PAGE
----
There are very few things more enjoyable for a conservationist or a nature lover than to sit by a river, under the shade of a tree, watching Ganges River Dolphins play and hunt for fish in the river. These gentle and enigmatic aquatic mammals, once widely distributed in the freshwater rivers of Bangladesh, are highly intelligent, gregarious, living in groups, where mothers take care of their young, teach them to hunt and work together to find food.
Unfortunately, these incredibly intelligent and friendly animals are now listed as globally threatened by the IUCN Red List due to many anthropogenic threats, and their numbers are dwindling.
Across the world, there are five species of freshwater dolphins, and unfortunately, one species is already extinct while the rest are under extinction crisis. These are Ganges River Dolphin, Indus River Dolphin, Chinese River Dolphin or Baiji (already extinct), Irrawaddy Dolphin and Amazon River Dolphin. Two of the five species – the Ganges River Dolphins and the Irrawaddy Dolphins – are found in Bangladesh.
To raise awareness for the conservation of these iconic creatures of the rivers, the 24th of October has been designated as International Freshwater Dolphin Day. The day was declared at the "in East Kalimantan, Indonesia in October 2009, through the initiative of IUCN SSC Cetacean Group and WWF. Now the International Freshwater Dolphin Day is celebrated across the world.
Bangladesh Forest Department along with IUCN Bangladesh and UNDPofficially organized the first-ever International Freshwater Dolphin Day in 2018. Since then, the day has been celebrated every year in Bangladesh.
IUCN has supported the International Freshwater Dolphin Day celebration by organizing awareness-raising events, both in the cities and in the areas close to dolphin hotspots, the Forest Department, and its members. IUCN Bangladesh does so by promoting cultural linkages with conservation. For example, in recent awareness campaigns, IUCN, together with the Forest Department, UNDP, a group of esteemed artists of the country, worked with children to spark the imaginations of the masses through interactive arts, puppets, paintings and origami. This year, IUCN is celebrating the International Freshwater Dolphin Day with the Forest Department to engage policymakers and stakeholders, continue the forward momentum, and push for the declaration of the Ganges River Dolphin as the national aquatic animal of Bangladesh, which this iconic animal deserves to be.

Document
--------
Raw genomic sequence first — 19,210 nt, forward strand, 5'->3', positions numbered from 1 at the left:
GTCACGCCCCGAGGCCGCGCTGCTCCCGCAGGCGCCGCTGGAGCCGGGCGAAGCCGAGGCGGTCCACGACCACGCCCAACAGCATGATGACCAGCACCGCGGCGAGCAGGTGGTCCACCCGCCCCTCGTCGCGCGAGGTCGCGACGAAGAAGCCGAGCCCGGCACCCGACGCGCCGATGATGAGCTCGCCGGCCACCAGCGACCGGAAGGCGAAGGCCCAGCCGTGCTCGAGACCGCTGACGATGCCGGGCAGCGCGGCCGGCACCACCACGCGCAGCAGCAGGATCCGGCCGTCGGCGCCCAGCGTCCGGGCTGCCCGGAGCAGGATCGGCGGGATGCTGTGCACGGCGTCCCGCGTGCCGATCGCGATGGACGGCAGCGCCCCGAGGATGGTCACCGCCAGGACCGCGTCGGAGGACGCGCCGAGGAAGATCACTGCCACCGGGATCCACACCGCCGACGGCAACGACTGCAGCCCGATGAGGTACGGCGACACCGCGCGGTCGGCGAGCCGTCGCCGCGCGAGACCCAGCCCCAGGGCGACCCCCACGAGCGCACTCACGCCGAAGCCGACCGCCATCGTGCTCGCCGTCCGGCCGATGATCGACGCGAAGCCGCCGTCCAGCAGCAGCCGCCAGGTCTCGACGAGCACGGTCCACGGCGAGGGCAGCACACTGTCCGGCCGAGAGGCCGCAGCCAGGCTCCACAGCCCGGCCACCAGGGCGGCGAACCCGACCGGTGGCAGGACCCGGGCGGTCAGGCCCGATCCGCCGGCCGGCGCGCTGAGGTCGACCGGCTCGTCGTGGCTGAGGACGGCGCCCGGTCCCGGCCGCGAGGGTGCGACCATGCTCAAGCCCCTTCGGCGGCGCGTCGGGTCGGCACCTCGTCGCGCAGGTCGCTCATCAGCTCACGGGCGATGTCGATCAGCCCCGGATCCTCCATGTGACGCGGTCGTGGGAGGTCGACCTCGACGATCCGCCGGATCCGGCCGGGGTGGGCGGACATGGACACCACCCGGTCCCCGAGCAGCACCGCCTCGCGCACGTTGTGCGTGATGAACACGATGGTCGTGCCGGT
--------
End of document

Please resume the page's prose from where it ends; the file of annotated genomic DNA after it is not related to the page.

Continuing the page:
The Government has taken many conservation initiatives. A total of nine dolphin sanctuaries have been declared to conserve the habitats for these unique mammals. The first three dolphin sanctuaries were declared inside the Eastern Sundarbans Reserve Forest in January 2012, where dolphin abundance is the highest. These sanctuaries are in Dhangmari, Chandpai and Dudhmukhi. After that, IUCN Bangladesh helped declare three more dolphin sanctuaries in Padma and Jamuna river systems, primarily for the Ganges River Dolphin, as the species is widely found in those rivers. Finally, in 2019, in collaboration with the Bangladesh Forest Department and UNDP, IUCN Bangladesh helped identify and declare three more dolphin sanctuaries inside Sundarbans, and its periphery, covering an area of 2,220 hectres. It brought the total area protected for the two dolphin species in Sundarbans to 3,227 hectres.
IUCN also supported the formation of community-based Dolphin Conservation Teams, which became an essential aspect in the dolphin conservation initiative. The Dolphin Conservation Team is comprised of people from the communities living close to the dolphin sanctuaries, who voluntarily contribute to the conservation, protection, rescue and release of entangled dolphins, raise awareness and assist in the overall conservation of the species. A total of seven Dolphin Conservation Teams were formed and trained, in 2018, under the supervision of the Forest Department, with ten members in each team. The teams are working with the Bangladesh Forest Department to ensure conservation and awareness-raising work is ongoing at the field level.
The threats to these species are multifaceted. However, 78% of all dolphin deaths are related to illegal fishing practices using banned fishing gear. Such practices lead to entanglement and the highest drowning of these animals. Other threats include pollution from upstream industrial development, obstructions in river flow due to sedimentation, human intervention like dams, and poison fishing. Climate change will only exacerbate the drivers and pressure unless we take drastic measures to save the habitats and the species.
These problems are complex and require a coordinated response from multiple agencies and citizens. But the International Freshwater Dolphin Day helps bring together the diverse stakeholders, from the community level to the policymakers and shines the spotlight on the pressing issues that we need to address. Meanwhile, IUCN will continue to conserve dolphins by working with all the stakeholders involved and supporting the Government in taking evidence-based management decisions for protecting the species and their habitats.